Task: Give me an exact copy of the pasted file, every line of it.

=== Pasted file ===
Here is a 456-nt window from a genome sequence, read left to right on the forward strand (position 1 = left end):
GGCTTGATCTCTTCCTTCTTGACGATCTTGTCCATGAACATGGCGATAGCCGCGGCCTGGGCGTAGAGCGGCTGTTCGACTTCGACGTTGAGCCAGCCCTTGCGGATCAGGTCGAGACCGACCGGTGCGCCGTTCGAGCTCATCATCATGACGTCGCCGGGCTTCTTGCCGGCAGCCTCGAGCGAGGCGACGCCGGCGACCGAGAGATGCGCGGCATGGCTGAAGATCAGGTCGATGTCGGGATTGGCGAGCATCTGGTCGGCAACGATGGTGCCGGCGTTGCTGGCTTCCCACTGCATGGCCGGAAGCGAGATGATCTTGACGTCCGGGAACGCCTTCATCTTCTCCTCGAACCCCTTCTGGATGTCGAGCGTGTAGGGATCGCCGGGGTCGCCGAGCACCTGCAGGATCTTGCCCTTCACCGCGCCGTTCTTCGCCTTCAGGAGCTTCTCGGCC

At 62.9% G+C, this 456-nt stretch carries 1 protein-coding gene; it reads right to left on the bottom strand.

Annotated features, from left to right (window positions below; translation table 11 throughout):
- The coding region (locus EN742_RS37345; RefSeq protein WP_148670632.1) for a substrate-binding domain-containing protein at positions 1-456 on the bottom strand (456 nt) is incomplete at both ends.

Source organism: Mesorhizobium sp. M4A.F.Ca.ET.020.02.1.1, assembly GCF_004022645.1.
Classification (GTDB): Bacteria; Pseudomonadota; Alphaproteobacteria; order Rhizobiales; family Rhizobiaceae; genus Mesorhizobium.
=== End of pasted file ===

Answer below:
Here is a 456-nt window from a genome sequence, read left to right on the forward strand (position 1 = left end):
GGCTTGATCTCTTCCTTCTTGACGATCTTGTCCATGAACATGGCGATAGCCGCGGCCTGGGCGTAGAGCGGCTGTTCGACTTCGACGTTGAGCCAGCCCTTGCGGATCAGGTCGAGACCGACCGGTGCGCCGTTCGAGCTCATCATCATGACGTCGCCGGGCTTCTTGCCGGCAGCCTCGAGCGAGGCGACGCCGGCGACCGAGAGATGCGCGGCATGGCTGAAGATCAGGTCGATGTCGGGATTGGCGAGCATCTGGTCGGCAACGATGGTGCCGGCGTTGCTGGCTTCCCACTGCATGGCCGGAAGCGAGATGATCTTGACGTCCGGGAACGCCTTCATCTTCTCCTCGAACCCCTTCTGGATGTCGAGCGTGTAGGGATCGCCGGGGTCGCCGAGCACCTGCAGGATCTTGCCCTTCACCGCGCCGTTCTTCGCCTTCAGGAGCTTCTCGGCC

At 62.9% G+C, this 456-nt stretch carries 1 protein-coding gene; it reads right to left on the bottom strand.

Annotated features, from left to right (window positions below; translation table 11 throughout):
- The coding region (locus EN742_RS37345; RefSeq protein WP_148670632.1) for a substrate-binding domain-containing protein at positions 1-456 on the bottom strand (456 nt) is incomplete at both ends.

Source organism: Mesorhizobium sp. M4A.F.Ca.ET.020.02.1.1, assembly GCF_004022645.1.
Classification (GTDB): Bacteria; Pseudomonadota; Alphaproteobacteria; order Rhizobiales; family Rhizobiaceae; genus Mesorhizobium.